US State Department deputy spokesperson Marie Harf has been placed on the defensive for saying that the "root cause of [ISIS and other] terrorism… is poverty and lack of opportunity." She has not backed down, however.
She first made the statement in an interview on MSNBC, later strengthened it in an appearance on CNN, and responded to Twitter criticism with a tweet of her own.
Speaking last Monday with Chris Mathews on MSNBC, Harf said, “We cannot win the war on terror, nor can we win the war on ISIS, by killing them. We need to find them jobs. We need to get to the root cause of terrorism and that is poverty and lack of opportunity in the terrorist community.”
Shortly afterwards, CNN’s Wolf Blitzer invited her onto his show to explain herself, and she re-emphasized that "lack of economic opportunity" is something that much be changed so that "young men in that vulnerable age group [are given] a different path in life." She even quoted former President George W. Bush as having "talked about poverty being one of the drivers leading people to extremism."
Harf did attempt to backtrack in the course of the interview with Blitzer by emphasizing that "good governance" is needed in the countries where ISIS terrorists flourish. However, when Blitzer noted that "some of the best-known terrorists out there came from wealth and privilege, with higher education, degrees, whether Mohamed Atta or bin Laden himself," she said, "Absolutely. And, look, countering violent extremism takes on a variety of different ways…"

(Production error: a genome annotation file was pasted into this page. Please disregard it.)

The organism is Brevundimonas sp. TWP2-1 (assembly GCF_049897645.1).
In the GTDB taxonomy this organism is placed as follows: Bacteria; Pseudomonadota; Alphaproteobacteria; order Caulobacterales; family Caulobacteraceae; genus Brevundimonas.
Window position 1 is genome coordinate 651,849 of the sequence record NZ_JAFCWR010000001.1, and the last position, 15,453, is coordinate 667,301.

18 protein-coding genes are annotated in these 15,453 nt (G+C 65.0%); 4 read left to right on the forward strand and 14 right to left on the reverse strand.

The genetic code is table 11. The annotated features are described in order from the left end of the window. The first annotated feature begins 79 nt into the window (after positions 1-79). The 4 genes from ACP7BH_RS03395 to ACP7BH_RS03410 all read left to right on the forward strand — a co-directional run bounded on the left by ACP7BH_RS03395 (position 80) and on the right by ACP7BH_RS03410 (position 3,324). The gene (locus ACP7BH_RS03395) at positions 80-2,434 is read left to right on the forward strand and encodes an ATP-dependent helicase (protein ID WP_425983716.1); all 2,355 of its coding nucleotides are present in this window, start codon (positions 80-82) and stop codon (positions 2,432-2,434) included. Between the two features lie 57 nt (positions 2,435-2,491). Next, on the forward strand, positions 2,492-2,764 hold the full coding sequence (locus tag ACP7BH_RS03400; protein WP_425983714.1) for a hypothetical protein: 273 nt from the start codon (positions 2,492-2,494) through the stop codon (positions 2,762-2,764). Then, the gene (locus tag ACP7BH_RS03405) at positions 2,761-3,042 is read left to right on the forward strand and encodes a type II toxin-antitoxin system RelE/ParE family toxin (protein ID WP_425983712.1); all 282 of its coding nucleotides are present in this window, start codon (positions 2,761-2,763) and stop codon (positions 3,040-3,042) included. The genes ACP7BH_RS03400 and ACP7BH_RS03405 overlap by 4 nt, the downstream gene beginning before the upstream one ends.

Ultimately, Harf took to Twitter to further explain herself and reiterate that the U.S. needs a different strategy: “Point is that pols across spectrum, military cmdrs, & CT experts all agree strategy needs to address conditions that allow extremism to grow,” she wrote on Tuesday.
Liberal MSNBC columnist Steve Benen wrote that "condemning Marie Harf’s comments is pointless. She articulated a vision plenty of officials, in both parties, have presented many times – a forceful confrontation with terrorists in the short term, coupled with a more comprehensive approach that prevents terrorism in the longer term."
The Clarion Project ("Challenging Extremism, Promoting Dialogue") explained why criticizing Harf's comments is actually far from pointless.
"Study after study has proven that there is no connection between Islamist terrorist recruitment and poverty, unemployment and lack of education," writes Clarion's National Security Analyst Ryan Mauro. "This was the conclusion of a survey of 400 Al-Qaeda members all the way back in 2004, as well as the determination of a Queen Mary University survey published last year."
"Simple observations and basic logic falsifies this Marxism-rooted theory that terrorism is basically the result of class warfare and social inequality," he added.
"The issue here isn’t the errors made by Harf," Mauro wrote. "It’s the fact that this discredited premise continues to permeate the national security apparatus, over a dozen years after the 9/11 attacks… Harf is just the face of a government stuck on autopilot."
Harf was a Middle East analyst for the CIA and national security communications advisor to President Obama during the 2012 campaign.
Mauro concludes: "This episode [is] about a policy where the U.S. government publicly grasps for straws to find any explanation for the Islamic State other than Islamic extremism. And, even more disappointingly, Harf and other top policy-makers actually believe easily discredited theories and use them to accomplish that counterproductive objective."